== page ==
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Mental health support for parents and children in the UK: Parental judgement is harming mental health

Mental health support in the UK
A large scale research project by the Royal Foundation exploring the early years (0-5) has found that parental judgements are harming mental health.

70% of parents said that they were judged as parents, this is most likely to be because of how their child behaves or how they manage that behaviour.

Parents say that being judged has an emotional toll and it often lowers their self-esteem. Social judgements exist beyond parental groups with 64% of none-parents say that they judge parents. Taken together, this can make it harder for parents to seek support.

Mental health support should be offered to parents proactively and be available to those who accept it. Parental support networks, which allow for non-judgemental discussions, should be fostered. Environments which support parents should be encouraged with harmful social expectations on the ‘perfect parent’ being eradicated.  
 
There is a scientific consensus that the 0-5 years are crucial to support life-long good physical and mental health. The brain develops more during this period and this is most accelerated in the first 18 months of life. Yet, most parents are unaware of this. This is likely to be because this development is difficult to see by parents as well as a misguided belief that they cannot influence it.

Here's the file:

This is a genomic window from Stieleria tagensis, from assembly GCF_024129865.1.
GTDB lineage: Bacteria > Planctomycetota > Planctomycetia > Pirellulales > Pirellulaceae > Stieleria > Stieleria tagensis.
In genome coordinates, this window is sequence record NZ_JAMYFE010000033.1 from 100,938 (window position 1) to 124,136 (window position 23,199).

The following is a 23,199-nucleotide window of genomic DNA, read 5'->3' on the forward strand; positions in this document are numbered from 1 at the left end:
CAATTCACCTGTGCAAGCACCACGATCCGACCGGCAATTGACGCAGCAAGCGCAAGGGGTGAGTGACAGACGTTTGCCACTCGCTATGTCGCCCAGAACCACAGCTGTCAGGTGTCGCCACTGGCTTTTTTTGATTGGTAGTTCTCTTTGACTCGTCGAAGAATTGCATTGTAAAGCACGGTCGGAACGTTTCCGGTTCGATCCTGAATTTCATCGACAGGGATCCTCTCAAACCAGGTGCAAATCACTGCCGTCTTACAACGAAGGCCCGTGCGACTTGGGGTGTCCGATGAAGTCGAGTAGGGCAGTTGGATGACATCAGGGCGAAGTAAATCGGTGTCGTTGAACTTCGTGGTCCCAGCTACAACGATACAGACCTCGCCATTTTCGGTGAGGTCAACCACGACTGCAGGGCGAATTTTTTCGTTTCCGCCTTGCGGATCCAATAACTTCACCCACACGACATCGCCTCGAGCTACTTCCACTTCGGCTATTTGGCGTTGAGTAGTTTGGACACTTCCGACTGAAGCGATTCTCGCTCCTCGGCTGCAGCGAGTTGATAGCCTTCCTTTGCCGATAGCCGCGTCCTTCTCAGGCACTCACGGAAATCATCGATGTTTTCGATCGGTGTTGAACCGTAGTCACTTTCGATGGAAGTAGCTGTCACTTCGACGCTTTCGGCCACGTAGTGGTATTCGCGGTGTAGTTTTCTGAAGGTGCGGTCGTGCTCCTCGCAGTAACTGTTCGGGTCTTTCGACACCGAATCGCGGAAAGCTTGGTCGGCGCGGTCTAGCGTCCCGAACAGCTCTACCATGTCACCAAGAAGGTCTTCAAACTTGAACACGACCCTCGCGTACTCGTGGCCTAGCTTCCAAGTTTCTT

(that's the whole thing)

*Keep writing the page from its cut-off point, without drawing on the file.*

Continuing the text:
To assist with this, it might be better to describe the changes taking place in relation to social relationships and everyday experiences. 
'Supporting the child starts with supporting the adult'

Parents know that they need to be emotionally healthy in order to care for their young children, yet 73% report being stressed or very stressed. 

58% of parents also feel that it is purely their responsibility to ensure the health and happiness of their child, rather than it being something shared with others in society, such as schools, nurseries, wider family, neighbours, friends etc.

 The majority of parents think that they are mainly responsible for their child’s emotional development. 

This is different for other aspects of development, with parents more likely to think that primary schools are equally responsible for reading, writing, creativity, speaking, listening, physical skills, social skills and behaviours.  
 
To assist with this, a greater focus on the learning and growth that takes place in the pre-school, and a recognition of the role that parents and the wider community have done to support this, would help to change perceptions.